Just prior to the Revolutionary War, there was a strong influx of Scottish emigrants. The adverse living conditions of the Highlanders, as a result of being mistreated by Scotish lairds and English Kings, led them to abandon their country in search of greener "verdures" (pastures). The new American colonies were rich in virgin, fertile lands filled with wildlife, old growth forests, and possessed a seemingly endless supply of acreage, which could not be filled fast enough. When you have oppressed people and offer them freedom and all the raw materials needed for survival, and lay no oppression upon them, they can do what all living things want to do, and that is to prosper with good health and happiness.
The Scottish Highlanders were good people with good intentions. They were intelligent and understood that generosity and good will toward others reaps great rewards for everyone. When we read the Highlanders' description of America and their pleas to their countrymen to join them in the American provinces, there is no mistake that these are the same people who strongly influenced the Declaration of Independence from England, and then the United States Constitution.
I have translated a booklet written in 1773 by one Scottish Highlander from old English to modern English and made it availabe here on Miranet. It is a must-read for any serious genealogist or historian seeking to understand what life was like just before the Revolutionary War.
In this booklet we gain a very clear view of what life was like in the province of North Carolina in the final days of British rule. We learn what it was that brought Europeans to America, and we gain insight into the different perception of our ancestors toward issues such as slavery.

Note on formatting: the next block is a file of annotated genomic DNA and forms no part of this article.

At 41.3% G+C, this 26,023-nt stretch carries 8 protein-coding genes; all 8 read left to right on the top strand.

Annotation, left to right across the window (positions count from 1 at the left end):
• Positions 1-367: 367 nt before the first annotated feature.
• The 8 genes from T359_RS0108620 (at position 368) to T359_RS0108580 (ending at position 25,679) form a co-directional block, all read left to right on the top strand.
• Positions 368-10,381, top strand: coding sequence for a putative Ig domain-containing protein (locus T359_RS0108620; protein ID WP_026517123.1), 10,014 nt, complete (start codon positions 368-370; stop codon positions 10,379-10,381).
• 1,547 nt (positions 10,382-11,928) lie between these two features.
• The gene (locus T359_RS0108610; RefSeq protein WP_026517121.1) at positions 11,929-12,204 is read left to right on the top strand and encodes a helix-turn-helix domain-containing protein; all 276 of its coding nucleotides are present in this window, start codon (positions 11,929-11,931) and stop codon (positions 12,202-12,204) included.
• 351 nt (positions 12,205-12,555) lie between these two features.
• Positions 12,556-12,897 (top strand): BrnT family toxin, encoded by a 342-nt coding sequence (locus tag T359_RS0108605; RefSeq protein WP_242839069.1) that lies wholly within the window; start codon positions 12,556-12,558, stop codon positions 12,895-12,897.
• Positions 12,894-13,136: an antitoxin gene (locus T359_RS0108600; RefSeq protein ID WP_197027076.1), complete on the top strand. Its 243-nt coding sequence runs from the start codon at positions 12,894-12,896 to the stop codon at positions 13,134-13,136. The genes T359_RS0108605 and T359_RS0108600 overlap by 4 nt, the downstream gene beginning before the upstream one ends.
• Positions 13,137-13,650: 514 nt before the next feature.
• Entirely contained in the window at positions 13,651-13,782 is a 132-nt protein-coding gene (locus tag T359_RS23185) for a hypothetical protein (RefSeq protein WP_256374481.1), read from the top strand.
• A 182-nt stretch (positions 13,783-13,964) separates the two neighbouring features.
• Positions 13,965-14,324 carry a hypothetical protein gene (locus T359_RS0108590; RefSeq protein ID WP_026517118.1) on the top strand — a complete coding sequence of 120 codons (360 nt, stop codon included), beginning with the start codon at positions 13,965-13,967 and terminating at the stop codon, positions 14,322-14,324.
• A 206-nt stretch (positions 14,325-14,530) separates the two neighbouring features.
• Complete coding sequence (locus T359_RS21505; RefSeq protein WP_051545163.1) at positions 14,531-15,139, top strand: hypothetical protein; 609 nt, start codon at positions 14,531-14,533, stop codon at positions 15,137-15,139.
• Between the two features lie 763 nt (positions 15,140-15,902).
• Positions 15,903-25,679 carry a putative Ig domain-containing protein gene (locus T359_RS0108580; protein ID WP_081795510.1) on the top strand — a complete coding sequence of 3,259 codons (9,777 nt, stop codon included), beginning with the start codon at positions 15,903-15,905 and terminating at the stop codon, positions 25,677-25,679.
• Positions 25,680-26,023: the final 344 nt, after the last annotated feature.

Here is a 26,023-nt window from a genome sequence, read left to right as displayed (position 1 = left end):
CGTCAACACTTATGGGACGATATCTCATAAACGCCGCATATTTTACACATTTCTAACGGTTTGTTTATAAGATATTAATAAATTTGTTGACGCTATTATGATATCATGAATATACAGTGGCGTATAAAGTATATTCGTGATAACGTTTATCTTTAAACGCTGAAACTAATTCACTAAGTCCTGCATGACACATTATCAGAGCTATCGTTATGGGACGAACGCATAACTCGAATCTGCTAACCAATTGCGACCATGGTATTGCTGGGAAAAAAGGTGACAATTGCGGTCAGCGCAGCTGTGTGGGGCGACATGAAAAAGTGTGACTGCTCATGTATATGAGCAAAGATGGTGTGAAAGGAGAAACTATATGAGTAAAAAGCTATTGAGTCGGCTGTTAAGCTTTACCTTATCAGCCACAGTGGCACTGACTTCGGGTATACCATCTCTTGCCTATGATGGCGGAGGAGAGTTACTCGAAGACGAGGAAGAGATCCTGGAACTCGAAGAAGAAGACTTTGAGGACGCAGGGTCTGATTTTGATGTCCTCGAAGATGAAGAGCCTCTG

In 1773, slavery was not a word commonly used. Instead, we hear how people were bonded by contracts and how they willingly sold themselves for a period of time, and how they received their payment at the end of their servitude. And for all the complaining by the Highlanders for being treated unfairly by their Scotish and English overlords, they spoke with ease about the lifelong bondage of "negroes" as though it was not a matter for dispute. It was actually believed that negroes wanted to be slaves, and that their existence was barely human, and that they were more inclined to be seen as animals. The Scotish Highlanders, who were looking to escape tyranny, talked about the humane treatment of the negroes. In the book linked above, and in other historical accounts of North Carolina, we learn that early "negroes" were given a few acres of land to live on, and that they had their own small house or hut to live in; they were allowed to raise a small garden, to raise their own pigs and other animals; and their work schedule was to perform the master's work until about 1:00 or 2:00 in the afternoon, after which, they would receive the rest of the day to tend to their own affairs. But this a highly romanticized version of the truth, and leaves out that the churches pushed for laws that made it a crime to treat negroes with such generosity. The laws pushed by the churches actually fined the slave owners for allowing their slaves to raise their own animals and food, and then the fines were paid half to the informant, and the other half to the church. The penalties imposed on slaves were of the most cruel nature imaginable, and those penalties far surpassed the definition of cruel and unusual punishment. Granted, these extreme punishments occurred under British rule, and were likely part of the reason why cruel and unusual punishments were banned by the United States Constitution's subsequent Bill of Rights. But it was the free-labor addiction of the settlers of the time that enabled the settlers to prosper and succeed, and thus their selfishness slowed progress toward totally eradicating slavery as a legal practice in the United States.